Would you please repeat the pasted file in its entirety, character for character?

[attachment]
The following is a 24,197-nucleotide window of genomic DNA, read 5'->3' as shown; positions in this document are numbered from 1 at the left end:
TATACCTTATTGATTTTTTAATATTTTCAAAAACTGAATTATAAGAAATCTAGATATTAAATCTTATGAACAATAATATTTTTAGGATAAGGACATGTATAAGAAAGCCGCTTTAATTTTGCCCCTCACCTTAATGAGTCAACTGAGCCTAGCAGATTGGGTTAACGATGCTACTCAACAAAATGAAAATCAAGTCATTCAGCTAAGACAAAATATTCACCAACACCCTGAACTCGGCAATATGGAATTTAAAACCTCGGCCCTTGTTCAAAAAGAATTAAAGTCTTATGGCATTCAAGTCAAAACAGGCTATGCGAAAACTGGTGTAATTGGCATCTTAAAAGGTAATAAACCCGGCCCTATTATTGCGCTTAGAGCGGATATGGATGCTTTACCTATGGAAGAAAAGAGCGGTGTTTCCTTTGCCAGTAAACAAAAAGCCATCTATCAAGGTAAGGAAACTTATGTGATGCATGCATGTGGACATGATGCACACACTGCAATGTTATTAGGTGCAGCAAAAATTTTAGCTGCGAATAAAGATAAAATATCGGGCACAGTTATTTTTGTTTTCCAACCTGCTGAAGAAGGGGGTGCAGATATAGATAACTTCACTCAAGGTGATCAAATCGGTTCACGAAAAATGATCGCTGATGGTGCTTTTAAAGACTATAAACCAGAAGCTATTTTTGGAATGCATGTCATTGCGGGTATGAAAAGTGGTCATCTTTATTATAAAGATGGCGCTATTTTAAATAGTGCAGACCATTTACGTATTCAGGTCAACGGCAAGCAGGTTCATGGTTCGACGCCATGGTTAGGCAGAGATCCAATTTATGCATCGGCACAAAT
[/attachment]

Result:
The following is a 24,197-nucleotide window of genomic DNA, read 5'->3' as shown; positions in this document are numbered from 1 at the left end:
TATACCTTATTGATTTTTTAATATTTTCAAAAACTGAATTATAAGAAATCTAGATATTAAATCTTATGAACAATAATATTTTTAGGATAAGGACATGTATAAGAAAGCCGCTTTAATTTTGCCCCTCACCTTAATGAGTCAACTGAGCCTAGCAGATTGGGTTAACGATGCTACTCAACAAAATGAAAATCAAGTCATTCAGCTAAGACAAAATATTCACCAACACCCTGAACTCGGCAATATGGAATTTAAAACCTCGGCCCTTGTTCAAAAAGAATTAAAGTCTTATGGCATTCAAGTCAAAACAGGCTATGCGAAAACTGGTGTAATTGGCATCTTAAAAGGTAATAAACCCGGCCCTATTATTGCGCTTAGAGCGGATATGGATGCTTTACCTATGGAAGAAAAGAGCGGTGTTTCCTTTGCCAGTAAACAAAAAGCCATCTATCAAGGTAAGGAAACTTATGTGATGCATGCATGTGGACATGATGCACACACTGCAATGTTATTAGGTGCAGCAAAAATTTTAGCTGCGAATAAAGATAAAATATCGGGCACAGTTATTTTTGTTTTCCAACCTGCTGAAGAAGGGGGTGCAGATATAGATAACTTCACTCAAGGTGATCAAATCGGTTCACGAAAAATGATCGCTGATGGTGCTTTTAAAGACTATAAACCAGAAGCTATTTTTGGAATGCATGTCATTGCGGGTATGAAAAGTGGTCATCTTTATTATAAAGATGGCGCTATTTTAAATAGTGCAGACCATTTACGTATTCAGGTCAACGGCAAGCAGGTTCATGGTTCGACGCCATGGTTAGGCAGAGATCCAATTTATGCATCGGCACAAAT